Human rights and South Africa's wrongs

 by Peter Fabricius

Those who have discerned and welcomed very slight improvements in the Zuma administration’s international stance on human rights might have been dismayed by the speech of South Africa’s Minister of International Relations and Cooperation Maite Nkoana-Mashabane to the Human Rights Council, in Geneva on Monday.

It was a template presentation which could have been – and probably was – copied and pasted out of any number of past speeches to the council.

There was no discernible political input from the minister, no shift in positions or emphasis, no echo of the slightly tougher votes against the human rights abuses of Iran and Burma (Myanmar) which South Africa cast at the UN General Assembly’s Third Committee in New York last year.

In keeping with South Africa’s – and indeed Africa’s and the developing world’s – often self-serving aversion to confronting what most people would consider the most fundamental human rights abuses, like the murder and torture of political opponents, Nkoana-Mashabane stressed that; “We believe in the justiciability of economic, social and cultural rights on the same par and with the same emphasis as the civil and political rights.”

Having said that, she therefore avoided all mention of all the many political and civil rights abuses across the world over the last year except for those allegedly committed by Israel, calling for action against it for its incursion into Gaza in 2008, including prosecutions by the International Criminal Court.

The Geneva-based NGO UN Watch has noted in a recent report that the UN Human Rights Council has, for example, completely ignored the widely-documented human rights abuses – including executions – of the Iranian government against its political opponents after last year’s apparently-stolen elections. Last year, the council put an avuncular arm around the shoulder of Sudanese President Omar al-Bashir – a fugitive from the International Criminal Court for war crimes and crimes against humanity in Darfur – and praised him, like a dim but well-meaning pupil, for his “progress” on human rights.

The council has also ignored human rights abuses in places like China and Cuba. Yet, as UN Watch points out, the council has over the past three years passed 27 resolutions condemning Israel, more than 80 percent of its total of 33 condemnatory resolutions, while giving a free pass to Israel’s mortal enemies, Hamas and Hezbollah.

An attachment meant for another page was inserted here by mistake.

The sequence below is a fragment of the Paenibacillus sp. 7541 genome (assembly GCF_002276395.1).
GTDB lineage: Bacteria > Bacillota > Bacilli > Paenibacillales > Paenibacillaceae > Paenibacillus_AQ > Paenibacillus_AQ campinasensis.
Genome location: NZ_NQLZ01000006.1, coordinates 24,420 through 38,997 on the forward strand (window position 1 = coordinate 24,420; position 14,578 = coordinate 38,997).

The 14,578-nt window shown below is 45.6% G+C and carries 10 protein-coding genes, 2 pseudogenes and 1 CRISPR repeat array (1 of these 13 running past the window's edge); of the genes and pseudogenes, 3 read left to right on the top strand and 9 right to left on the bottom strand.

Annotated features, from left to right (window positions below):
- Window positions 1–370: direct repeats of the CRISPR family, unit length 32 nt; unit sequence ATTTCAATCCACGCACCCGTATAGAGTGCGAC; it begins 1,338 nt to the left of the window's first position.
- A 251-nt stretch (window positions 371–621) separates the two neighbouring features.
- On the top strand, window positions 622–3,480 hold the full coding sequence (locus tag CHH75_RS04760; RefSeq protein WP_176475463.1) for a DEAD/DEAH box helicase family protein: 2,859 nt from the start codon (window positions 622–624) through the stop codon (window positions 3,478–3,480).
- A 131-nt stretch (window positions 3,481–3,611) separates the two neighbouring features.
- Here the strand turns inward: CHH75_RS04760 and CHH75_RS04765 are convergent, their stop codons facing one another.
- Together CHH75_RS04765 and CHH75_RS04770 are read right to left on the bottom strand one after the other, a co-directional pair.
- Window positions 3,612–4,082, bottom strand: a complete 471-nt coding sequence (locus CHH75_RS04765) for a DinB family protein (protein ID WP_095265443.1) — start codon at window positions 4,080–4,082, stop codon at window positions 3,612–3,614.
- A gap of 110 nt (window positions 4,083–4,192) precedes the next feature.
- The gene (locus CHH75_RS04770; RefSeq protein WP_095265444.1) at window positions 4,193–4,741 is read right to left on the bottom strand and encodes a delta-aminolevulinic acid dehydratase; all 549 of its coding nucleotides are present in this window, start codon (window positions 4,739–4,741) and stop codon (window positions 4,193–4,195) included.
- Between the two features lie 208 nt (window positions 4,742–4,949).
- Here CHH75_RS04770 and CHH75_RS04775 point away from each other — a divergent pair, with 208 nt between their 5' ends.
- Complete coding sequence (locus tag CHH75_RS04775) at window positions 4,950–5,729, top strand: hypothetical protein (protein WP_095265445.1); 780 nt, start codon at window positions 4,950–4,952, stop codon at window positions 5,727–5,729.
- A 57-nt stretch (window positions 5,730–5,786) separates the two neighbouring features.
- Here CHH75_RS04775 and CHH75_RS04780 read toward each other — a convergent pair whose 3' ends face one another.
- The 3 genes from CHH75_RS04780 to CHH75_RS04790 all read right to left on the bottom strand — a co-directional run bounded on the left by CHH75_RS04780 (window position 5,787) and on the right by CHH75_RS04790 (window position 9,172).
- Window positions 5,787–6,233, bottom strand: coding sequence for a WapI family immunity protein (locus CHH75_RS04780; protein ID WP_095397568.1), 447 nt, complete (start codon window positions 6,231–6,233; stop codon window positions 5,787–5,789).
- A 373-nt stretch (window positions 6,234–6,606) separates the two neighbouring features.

That our minister copied her first speech to the Human Rights Council so conscientiously from the African and developing world template was disappointing… but not surprising to the micro-biologists who study UN behaviour for a living.

They note that South Africa has always voted with the Africa bloc on the Human Rights Council as opposed to the UN General Assembly where it votes on its own. Quite why that is so is rather puzzling but it is certainly true that the Human Rights Council does vote en bloc.

And that is why it remains an inherently compromised institution, despite its re-launch in 2006 with a new name (it used to be called the UN Human Rights Commission) and new rules intended to free it from its political character and ensure it does what it is intended to do – protect ordinary people from abuse. Nearly four years later the council is still no more than a political football pitch where human rights victims are mere footballs.

Presumably South Africa does not have to stick to the bloc system, though no doubt breaking with Africa would incur some political costs, for instance jeopardising the continent’s support for our now almost mythical bid to win a permanent seat on the UN Security Council.

But if we have to play this cynical game with the lives of human rights victims in order to get our collective bum on that seat, will we also have to play the same games when we get there, as Africa’s representative? In that case, why bother?

Source: www.pretorianews.co.za, 20100305

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